Montana ranks 44th in population; only six states (Alaska, Wyoming, South Dakota, North Dakota, Vermont and Delaware) have fewer people. As of 2008, Montana has an estimated population of 967,440, slightly less than either Rhode Island or Hawaii, which is an increase of 65,245, or 7.2%, since the year 2000 and a 21.1% increase since 1990. Growth is mainly concentrated in Montana's seven largest counties, with the heaviest growth in Bozeman's Gallatin County, which saw a 78% increase in its population since 1990. According to the 2000 U.S. Census, 94.8% of the population aged 5 and older speak English at home. The center of population of Montana is located in Meagher County, in the city of White Sulphur Springs.

While German ancestry is the largest reported European-American ancestry in most of Montana, residents of Scandinavian ancestry are prevalent in some of the farming-dominated northern and eastern prairie regions. There are also several predominantly Native American counties, mostly around each of the seven Indian reservations. The historically mining-oriented communities of western Montana such as Butte have a wider range of ethnic groups, particularly people of Eastern European and Irish ancestry, as well as people who originally emigrated from British mining regions such as Cornwall. Montana is second only to South Dakota in U.S. Hutterite population with several colonies spread across the state. Many of Montana's historic logging communities originally attracted people of Scandinavian, Slavic, and Scots-Irish descent. Montana's Hispanic population is particularly concentrated around the Billings area in south-central Montana, and the highest city.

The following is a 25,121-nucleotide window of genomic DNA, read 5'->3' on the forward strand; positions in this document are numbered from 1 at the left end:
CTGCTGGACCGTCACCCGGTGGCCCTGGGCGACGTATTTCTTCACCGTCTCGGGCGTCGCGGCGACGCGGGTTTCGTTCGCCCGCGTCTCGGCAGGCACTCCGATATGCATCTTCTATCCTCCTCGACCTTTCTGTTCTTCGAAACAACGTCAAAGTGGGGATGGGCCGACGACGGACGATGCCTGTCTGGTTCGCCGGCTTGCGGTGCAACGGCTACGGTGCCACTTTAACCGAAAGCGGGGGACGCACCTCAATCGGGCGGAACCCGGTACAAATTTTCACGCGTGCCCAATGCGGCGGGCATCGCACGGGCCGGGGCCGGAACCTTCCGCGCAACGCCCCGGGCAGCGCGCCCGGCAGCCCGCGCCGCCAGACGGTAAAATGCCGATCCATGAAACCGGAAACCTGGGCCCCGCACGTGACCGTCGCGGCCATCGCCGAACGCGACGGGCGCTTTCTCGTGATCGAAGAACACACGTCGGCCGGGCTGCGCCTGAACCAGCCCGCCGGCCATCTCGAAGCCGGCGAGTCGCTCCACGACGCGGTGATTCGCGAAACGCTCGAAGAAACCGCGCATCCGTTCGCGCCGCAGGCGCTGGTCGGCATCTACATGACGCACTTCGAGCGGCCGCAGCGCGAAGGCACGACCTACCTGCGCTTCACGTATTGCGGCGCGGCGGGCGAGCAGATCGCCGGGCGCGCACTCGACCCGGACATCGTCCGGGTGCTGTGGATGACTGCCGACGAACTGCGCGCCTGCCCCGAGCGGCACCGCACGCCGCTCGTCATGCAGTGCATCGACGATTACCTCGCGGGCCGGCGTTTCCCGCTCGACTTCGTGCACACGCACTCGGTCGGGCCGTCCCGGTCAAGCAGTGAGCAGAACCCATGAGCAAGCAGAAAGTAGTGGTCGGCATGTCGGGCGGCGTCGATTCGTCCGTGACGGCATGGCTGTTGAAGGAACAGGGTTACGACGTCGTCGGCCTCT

Luciano Mende

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